Or again, the passage from Ross Hamilton cited in this previous post, in which he says of the human consciousness:  "In the body, however, the spiritual currents of the little soul become plastic in order to fit the mold of the human being by way of the nerve fibers" (26).  

Looking into the faces of the lesula monkeys found in the recently-published report, it is hard to deny the possibility that these "spiritual currents" might "mold themselves" into the different nerve fibers and brain matter of the other animals that inhabit this planet with us, projecting their consciousness in a way that is necessarily different from ours (since their nervous systems and brains are different in shape and "wiring"), but also in a way that is akin to ours (one can get the same feeling when gazing into the eyes of a well-known pet dog or cat).

Beyond that, the discovery of this new and amazing species of monkey demonstrates that -- even in this modern decade, at a time when most people might think that every species that can be discovered has been discovered, at least for the larger and more obvious animals such as monkeys -- there are creatures in this world that have yet to be brought to the attention of biologists.  

Just yesterday, in a blog post about the discovery of a species of (presumably extinct) ancient lobe-finned fish designated Laccognathus embryi, reference was made to the coelacanth, a type of lobe-finned fish long declared to have become extinct about 70 million years ago, but which astonished scientists by swimming into a fisherman's net in 1938 (numerous other living specimens have been found in the decades since).  Those who confidently assert that nothing of this sort will ever be discovered again should realize the need to be more cautious in making such pronouncements, when they observe new species such as C. lomamiensis (the lesula) being discovered for the first time, in our very own twenty-first century.

Further, the extremely high speciation of Cercopithecus monkeys -- between 23 and 36 species, according to The Guenons: Diversity and Taxonomy in African Monkeys, by Mary E. Glenn and Marina Cords (2003), with 55 subspecies as of that publication's date (see page 10) -- should remind longtime readers of this blog of the arguments of the eminent 20th-century botanist J. C. Willis, who believed in evolution but argued that Darwin's proposed mechanism was incorrect and that the distribution of speciation within a genus was powerful evidence for a very different mechanism.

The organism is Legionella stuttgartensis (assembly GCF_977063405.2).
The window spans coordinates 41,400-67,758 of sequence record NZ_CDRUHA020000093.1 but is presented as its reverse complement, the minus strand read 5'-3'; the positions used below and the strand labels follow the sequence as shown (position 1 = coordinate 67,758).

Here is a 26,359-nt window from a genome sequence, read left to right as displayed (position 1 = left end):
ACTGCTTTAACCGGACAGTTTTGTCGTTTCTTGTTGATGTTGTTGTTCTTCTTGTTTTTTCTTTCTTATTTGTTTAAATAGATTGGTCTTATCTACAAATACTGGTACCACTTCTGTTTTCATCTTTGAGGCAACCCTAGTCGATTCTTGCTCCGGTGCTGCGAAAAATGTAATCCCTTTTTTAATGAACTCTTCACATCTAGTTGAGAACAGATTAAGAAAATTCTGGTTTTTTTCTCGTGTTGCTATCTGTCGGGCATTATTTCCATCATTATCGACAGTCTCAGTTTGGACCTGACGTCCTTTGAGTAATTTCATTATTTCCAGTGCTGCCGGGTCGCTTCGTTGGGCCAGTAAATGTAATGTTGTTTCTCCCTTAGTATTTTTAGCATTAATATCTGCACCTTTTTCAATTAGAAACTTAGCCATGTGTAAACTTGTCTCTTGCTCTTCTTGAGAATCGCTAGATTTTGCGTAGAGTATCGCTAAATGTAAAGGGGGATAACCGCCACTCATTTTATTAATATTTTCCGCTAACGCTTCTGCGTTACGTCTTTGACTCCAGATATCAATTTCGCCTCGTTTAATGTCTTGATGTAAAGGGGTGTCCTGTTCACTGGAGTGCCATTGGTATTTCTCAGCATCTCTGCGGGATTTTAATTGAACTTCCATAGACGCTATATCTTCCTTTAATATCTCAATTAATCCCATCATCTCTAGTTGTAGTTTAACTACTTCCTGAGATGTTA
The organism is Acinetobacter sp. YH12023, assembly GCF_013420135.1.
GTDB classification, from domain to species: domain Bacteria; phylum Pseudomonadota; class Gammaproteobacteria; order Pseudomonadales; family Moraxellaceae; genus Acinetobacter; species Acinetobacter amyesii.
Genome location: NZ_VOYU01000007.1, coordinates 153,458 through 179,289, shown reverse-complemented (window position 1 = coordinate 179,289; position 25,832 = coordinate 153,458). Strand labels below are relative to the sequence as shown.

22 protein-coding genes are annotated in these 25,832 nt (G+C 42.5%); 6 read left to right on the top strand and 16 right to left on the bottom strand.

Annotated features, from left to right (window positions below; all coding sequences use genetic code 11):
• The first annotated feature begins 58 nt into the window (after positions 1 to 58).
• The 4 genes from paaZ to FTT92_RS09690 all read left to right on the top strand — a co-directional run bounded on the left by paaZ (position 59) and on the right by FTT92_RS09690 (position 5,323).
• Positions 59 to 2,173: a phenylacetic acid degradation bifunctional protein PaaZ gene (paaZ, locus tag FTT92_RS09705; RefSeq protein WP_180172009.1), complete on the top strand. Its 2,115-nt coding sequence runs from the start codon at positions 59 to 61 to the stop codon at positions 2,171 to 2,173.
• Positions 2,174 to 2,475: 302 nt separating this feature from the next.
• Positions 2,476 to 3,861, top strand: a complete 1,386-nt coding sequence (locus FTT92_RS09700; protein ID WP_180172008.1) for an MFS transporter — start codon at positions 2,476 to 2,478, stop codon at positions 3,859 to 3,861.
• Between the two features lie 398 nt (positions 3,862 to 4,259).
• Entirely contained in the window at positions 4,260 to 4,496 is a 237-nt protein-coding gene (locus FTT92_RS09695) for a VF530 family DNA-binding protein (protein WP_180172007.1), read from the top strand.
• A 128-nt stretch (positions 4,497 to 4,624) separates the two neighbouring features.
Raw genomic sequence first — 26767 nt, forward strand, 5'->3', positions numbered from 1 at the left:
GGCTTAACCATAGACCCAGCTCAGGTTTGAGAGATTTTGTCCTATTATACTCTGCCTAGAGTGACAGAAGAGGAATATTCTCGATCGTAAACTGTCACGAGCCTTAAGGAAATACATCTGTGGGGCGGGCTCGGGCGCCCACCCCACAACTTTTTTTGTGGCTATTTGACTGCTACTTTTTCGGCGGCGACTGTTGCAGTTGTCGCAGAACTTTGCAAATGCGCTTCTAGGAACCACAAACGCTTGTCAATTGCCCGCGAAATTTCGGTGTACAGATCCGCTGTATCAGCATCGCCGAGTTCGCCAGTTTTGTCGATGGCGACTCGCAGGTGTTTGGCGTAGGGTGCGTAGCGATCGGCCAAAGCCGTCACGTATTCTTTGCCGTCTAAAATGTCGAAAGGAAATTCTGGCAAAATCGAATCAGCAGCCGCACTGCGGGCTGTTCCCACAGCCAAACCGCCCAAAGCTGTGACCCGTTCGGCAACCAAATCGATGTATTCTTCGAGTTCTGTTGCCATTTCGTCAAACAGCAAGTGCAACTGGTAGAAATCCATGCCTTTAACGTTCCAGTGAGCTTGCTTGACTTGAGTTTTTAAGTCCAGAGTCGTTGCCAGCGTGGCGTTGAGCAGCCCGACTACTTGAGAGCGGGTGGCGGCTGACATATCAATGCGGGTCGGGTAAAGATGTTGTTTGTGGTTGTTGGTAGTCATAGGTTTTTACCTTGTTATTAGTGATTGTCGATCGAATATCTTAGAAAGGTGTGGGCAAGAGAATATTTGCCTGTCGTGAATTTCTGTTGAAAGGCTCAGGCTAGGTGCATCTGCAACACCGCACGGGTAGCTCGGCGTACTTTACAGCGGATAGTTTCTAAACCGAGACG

Dr. Willis argued that Darwin's theory, in which species slowly changed through mutations and that the new and more successful variations survived (due to natural selection) while the previous and less successful variations died out, was wrong.  He argued that what we find in nature is the evidence of an entirely new genus arising by some force (possibly mutations of a much less gradual type than those proposed by Darwin), which then begins to branch out into a wide variety of species, some very closely related to one another and barely distinguishable.  

If one takes the time to read the careful and extensive arguments of Dr. Willis on this subject (found for instance on pages 65 to 73 of his 1940 text The Course of Evolution by Differentiation or Divergent Mutation rather than by Selection), one might conclude that the diversity and taxonomy of Cercopithicus -- and the new arguments that C. lomamiensis represents a new species, distinct from its "nearest cogenor and sister species, Cercopithecus hamlyni" seem to support the arguments of Willis and not those of Darwin.

Clearly, the discovery of the lesula is an extremely important and significant event in the annals of science, and one fraught with ramifications for our understanding of the world we live in.

If you are moved by these amazing and shy fellow denizens of our planet, and want to learn more about them, be sure to read the entire report linked above, and in particular be sure to listen to the audio files in which their amazing "booms" are recorded (the males apparently issue these echoing calls around dawn each day).  You may even want to change your telephone's ringer to a lesula boom!

We should all be grateful to the work of the authors of this study, and do what we can to protect and preserve these amazing newly-discovered primates.